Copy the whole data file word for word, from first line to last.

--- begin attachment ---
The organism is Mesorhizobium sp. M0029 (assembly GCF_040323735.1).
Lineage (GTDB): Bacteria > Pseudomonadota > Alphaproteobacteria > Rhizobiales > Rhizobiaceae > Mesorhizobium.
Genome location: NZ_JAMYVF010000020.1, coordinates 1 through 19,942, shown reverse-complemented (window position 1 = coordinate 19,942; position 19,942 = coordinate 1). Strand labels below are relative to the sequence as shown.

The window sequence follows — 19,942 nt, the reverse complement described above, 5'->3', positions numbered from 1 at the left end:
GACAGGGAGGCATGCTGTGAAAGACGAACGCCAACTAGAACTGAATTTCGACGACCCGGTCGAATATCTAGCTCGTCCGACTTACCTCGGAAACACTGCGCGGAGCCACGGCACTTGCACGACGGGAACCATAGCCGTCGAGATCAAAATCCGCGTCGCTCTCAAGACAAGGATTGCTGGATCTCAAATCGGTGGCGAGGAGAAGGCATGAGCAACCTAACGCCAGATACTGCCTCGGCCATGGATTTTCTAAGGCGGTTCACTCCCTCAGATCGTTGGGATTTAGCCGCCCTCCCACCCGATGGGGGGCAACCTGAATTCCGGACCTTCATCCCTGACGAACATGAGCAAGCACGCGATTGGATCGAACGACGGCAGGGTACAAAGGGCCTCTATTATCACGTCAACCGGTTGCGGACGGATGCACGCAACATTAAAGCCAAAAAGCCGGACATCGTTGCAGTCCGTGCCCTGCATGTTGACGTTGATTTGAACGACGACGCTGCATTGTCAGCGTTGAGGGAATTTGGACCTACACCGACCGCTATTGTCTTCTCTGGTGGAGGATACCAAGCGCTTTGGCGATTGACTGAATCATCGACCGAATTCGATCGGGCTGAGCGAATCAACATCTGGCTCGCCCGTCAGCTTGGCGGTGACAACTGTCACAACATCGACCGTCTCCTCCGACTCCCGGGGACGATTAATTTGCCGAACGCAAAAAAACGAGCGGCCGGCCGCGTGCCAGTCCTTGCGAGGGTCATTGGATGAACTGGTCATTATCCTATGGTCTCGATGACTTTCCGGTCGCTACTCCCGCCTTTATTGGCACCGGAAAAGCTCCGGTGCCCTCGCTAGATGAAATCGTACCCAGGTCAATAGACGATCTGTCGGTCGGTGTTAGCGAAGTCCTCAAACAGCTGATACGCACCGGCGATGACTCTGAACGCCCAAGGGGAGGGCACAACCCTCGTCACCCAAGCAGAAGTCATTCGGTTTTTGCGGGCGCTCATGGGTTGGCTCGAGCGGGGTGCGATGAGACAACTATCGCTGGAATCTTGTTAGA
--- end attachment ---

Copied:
The organism is Mesorhizobium sp. M0029 (assembly GCF_040323735.1).
Lineage (GTDB): Bacteria > Pseudomonadota > Alphaproteobacteria > Rhizobiales > Rhizobiaceae > Mesorhizobium.
Genome location: NZ_JAMYVF010000020.1, coordinates 1 through 19,942, shown reverse-complemented (window position 1 = coordinate 19,942; position 19,942 = coordinate 1). Strand labels below are relative to the sequence as shown.

The window sequence follows — 19,942 nt, the reverse complement described above, 5'->3', positions numbered from 1 at the left end:
GACAGGGAGGCATGCTGTGAAAGACGAACGCCAACTAGAACTGAATTTCGACGACCCGGTCGAATATCTAGCTCGTCCGACTTACCTCGGAAACACTGCGCGGAGCCACGGCACTTGCACGACGGGAACCATAGCCGTCGAGATCAAAATCCGCGTCGCTCTCAAGACAAGGATTGCTGGATCTCAAATCGGTGGCGAGGAGAAGGCATGAGCAACCTAACGCCAGATACTGCCTCGGCCATGGATTTTCTAAGGCGGTTCACTCCCTCAGATCGTTGGGATTTAGCCGCCCTCCCACCCGATGGGGGGCAACCTGAATTCCGGACCTTCATCCCTGACGAACATGAGCAAGCACGCGATTGGATCGAACGACGGCAGGGTACAAAGGGCCTCTATTATCACGTCAACCGGTTGCGGACGGATGCACGCAACATTAAAGCCAAAAAGCCGGACATCGTTGCAGTCCGTGCCCTGCATGTTGACGTTGATTTGAACGACGACGCTGCATTGTCAGCGTTGAGGGAATTTGGACCTACACCGACCGCTATTGTCTTCTCTGGTGGAGGATACCAAGCGCTTTGGCGATTGACTGAATCATCGACCGAATTCGATCGGGCTGAGCGAATCAACATCTGGCTCGCCCGTCAGCTTGGCGGTGACAACTGTCACAACATCGACCGTCTCCTCCGACTCCCGGGGACGATTAATTTGCCGAACGCAAAAAAACGAGCGGCCGGCCGCGTGCCAGTCCTTGCGAGGGTCATTGGATGAACTGGTCATTATCCTATGGTCTCGATGACTTTCCGGTCGCTACTCCCGCCTTTATTGGCACCGGAAAAGCTCCGGTGCCCTCGCTAGATGAAATCGTACCCAGGTCAATAGACGATCTGTCGGTCGGTGTTAGCGAAGTCCTCAAACAGCTGATACGCACCGGCGATGACTCTGAACGCCCAAGGGGAGGGCACAACCCTCGTCACCCAAGCAGAAGTCATTCGGTTTTTGCGGGCGCTCATGGGTTGGCTCGAGCGGGGTGCGATGAGACAACTATCGCTGGAATCTTGTTAGA